Arizona Gov. Jan Brewer (R) made an unannounced trip to Afghanistan this week to meet with military personnel, and said that the visit had opened her eyes and perhaps even softened her earlier opposition to President Barack Obama's timeline for withdrawal from Afghanistan.
According to Howard Fischer of Capitol Media Services, Brewer told reporters in a phone interview from Afghanistan that she had entered the country believing the president's plan to withdraw combat forces by September 2014 was too hasty.
"Today, I don't feel that way," she said, according to Fischer. Brewer went on to say that she'd defer to the experts on the broader considerations of the timetable.
"I feel very, very confident that they are doing what [commanders and service members] believe is right ... and they are doing it the right way," Brewer said.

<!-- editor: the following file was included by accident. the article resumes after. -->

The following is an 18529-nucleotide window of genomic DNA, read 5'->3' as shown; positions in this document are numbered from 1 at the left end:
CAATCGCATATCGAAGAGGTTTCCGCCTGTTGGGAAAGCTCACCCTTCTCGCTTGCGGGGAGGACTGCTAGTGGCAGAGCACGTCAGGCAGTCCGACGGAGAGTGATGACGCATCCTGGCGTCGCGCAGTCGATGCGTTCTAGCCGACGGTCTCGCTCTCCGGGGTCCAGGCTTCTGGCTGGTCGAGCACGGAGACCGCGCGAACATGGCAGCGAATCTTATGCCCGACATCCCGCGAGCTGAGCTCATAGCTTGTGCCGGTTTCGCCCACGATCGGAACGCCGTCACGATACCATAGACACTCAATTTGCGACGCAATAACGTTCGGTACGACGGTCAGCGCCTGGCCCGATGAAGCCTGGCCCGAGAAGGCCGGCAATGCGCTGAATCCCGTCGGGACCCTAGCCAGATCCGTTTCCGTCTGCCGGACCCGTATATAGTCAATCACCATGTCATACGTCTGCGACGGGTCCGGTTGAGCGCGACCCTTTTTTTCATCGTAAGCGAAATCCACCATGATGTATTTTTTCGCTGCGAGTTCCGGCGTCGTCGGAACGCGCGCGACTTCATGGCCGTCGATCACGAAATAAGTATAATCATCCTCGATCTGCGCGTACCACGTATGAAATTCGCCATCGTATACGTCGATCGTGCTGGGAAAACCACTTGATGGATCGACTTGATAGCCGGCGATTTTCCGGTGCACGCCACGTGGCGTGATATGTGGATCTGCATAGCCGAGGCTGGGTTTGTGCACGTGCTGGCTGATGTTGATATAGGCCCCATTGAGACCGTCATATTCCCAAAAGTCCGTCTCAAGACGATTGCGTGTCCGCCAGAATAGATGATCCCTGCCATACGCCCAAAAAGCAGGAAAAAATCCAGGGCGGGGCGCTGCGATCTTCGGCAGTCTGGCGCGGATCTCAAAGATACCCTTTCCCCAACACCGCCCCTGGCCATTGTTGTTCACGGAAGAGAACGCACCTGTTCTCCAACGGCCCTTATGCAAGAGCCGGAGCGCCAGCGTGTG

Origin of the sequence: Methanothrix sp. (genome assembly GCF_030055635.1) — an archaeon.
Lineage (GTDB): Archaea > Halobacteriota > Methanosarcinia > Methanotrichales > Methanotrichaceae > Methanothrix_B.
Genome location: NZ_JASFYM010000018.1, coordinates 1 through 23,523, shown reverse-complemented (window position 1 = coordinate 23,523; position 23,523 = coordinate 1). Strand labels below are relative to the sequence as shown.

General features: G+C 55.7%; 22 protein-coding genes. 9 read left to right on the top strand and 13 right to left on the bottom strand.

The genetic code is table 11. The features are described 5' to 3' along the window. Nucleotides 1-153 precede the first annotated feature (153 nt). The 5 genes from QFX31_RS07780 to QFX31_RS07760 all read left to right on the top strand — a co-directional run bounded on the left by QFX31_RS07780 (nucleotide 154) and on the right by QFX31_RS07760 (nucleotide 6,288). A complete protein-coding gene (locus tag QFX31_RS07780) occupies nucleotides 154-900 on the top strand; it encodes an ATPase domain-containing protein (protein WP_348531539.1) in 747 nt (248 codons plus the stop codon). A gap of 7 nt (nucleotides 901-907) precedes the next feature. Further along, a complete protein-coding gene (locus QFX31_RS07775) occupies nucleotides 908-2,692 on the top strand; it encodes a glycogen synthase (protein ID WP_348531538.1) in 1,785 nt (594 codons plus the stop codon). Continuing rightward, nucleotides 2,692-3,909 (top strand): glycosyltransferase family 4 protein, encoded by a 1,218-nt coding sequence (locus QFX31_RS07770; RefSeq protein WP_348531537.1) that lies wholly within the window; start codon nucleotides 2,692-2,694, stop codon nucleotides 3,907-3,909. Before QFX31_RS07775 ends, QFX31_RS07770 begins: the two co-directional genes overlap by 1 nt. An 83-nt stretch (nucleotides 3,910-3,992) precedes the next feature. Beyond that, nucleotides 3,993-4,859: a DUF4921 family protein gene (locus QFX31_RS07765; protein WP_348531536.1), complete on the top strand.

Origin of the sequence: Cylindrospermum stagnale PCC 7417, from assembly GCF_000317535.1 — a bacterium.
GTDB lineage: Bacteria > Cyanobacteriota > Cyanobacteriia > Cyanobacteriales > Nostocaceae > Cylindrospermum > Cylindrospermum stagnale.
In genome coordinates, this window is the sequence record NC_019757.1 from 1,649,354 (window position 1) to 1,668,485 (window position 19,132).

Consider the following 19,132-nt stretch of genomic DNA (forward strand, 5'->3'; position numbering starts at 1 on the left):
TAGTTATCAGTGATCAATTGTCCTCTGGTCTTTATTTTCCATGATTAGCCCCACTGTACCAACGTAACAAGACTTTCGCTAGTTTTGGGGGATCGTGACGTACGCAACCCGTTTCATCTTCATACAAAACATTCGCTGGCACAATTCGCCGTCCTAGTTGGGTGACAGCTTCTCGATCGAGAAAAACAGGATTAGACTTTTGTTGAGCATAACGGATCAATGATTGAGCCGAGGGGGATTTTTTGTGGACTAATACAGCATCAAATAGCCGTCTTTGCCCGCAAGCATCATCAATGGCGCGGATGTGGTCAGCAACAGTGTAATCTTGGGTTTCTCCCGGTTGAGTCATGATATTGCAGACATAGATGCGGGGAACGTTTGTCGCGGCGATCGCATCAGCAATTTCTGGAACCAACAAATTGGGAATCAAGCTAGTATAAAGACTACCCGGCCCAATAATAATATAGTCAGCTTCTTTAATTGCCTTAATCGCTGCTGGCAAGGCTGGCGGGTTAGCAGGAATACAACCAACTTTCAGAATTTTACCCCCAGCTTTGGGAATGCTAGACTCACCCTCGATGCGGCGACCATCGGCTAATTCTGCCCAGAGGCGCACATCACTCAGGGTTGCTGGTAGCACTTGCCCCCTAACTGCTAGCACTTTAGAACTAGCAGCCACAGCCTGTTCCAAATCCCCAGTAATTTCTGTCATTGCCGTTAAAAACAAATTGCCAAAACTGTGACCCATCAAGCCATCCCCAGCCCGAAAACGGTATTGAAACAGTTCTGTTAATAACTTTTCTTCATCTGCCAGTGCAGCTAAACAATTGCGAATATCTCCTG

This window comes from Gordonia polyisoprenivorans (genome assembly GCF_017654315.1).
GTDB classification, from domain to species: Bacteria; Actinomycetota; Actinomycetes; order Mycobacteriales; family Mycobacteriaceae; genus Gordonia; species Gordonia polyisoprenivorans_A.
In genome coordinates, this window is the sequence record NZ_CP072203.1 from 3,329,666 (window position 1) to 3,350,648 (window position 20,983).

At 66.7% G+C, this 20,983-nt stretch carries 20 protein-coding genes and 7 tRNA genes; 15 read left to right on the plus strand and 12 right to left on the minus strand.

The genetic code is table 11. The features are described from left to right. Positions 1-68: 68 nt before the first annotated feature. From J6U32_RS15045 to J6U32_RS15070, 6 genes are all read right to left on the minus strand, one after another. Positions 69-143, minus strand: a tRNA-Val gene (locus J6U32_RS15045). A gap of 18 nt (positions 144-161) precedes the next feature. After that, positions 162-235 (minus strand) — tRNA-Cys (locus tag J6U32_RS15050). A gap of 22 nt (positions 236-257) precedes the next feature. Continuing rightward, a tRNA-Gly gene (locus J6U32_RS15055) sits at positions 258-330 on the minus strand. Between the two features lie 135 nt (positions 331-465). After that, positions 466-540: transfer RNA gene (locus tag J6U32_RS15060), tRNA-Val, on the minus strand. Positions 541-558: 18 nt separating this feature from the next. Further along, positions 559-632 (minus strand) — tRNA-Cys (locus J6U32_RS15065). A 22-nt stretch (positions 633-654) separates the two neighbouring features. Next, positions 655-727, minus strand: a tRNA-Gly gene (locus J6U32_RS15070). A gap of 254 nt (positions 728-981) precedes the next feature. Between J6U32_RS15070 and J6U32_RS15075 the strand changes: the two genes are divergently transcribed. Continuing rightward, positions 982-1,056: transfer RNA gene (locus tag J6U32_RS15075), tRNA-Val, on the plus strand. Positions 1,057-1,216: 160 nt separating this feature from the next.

She also called the entire experience "surreal" and said that its easy to "forget that everyone is carrying real guns and they are putting their lives on the line."
"You know that but until you actually see it, it's very different," she added. "It's the real deal."
Brewer's unscheduled disappearance from Arizona caused something of a stir this week, after she left her deputy, Secretary of State Ken Bennett, to oversee the official certification of Arizona's recent election results as acting governor. Her travel plans were kept secret as part of a security protocol on such official visits to war zones.
Brewer's staff confirmed that, before leaving for Afghanistan, the governor met with Army combat medic Mason Steill, who was undergoing treatment at Walter Reed National Military Medical Center in Bethesda, Md.
Brewer is expected to return to Arizona on Saturday afternoon.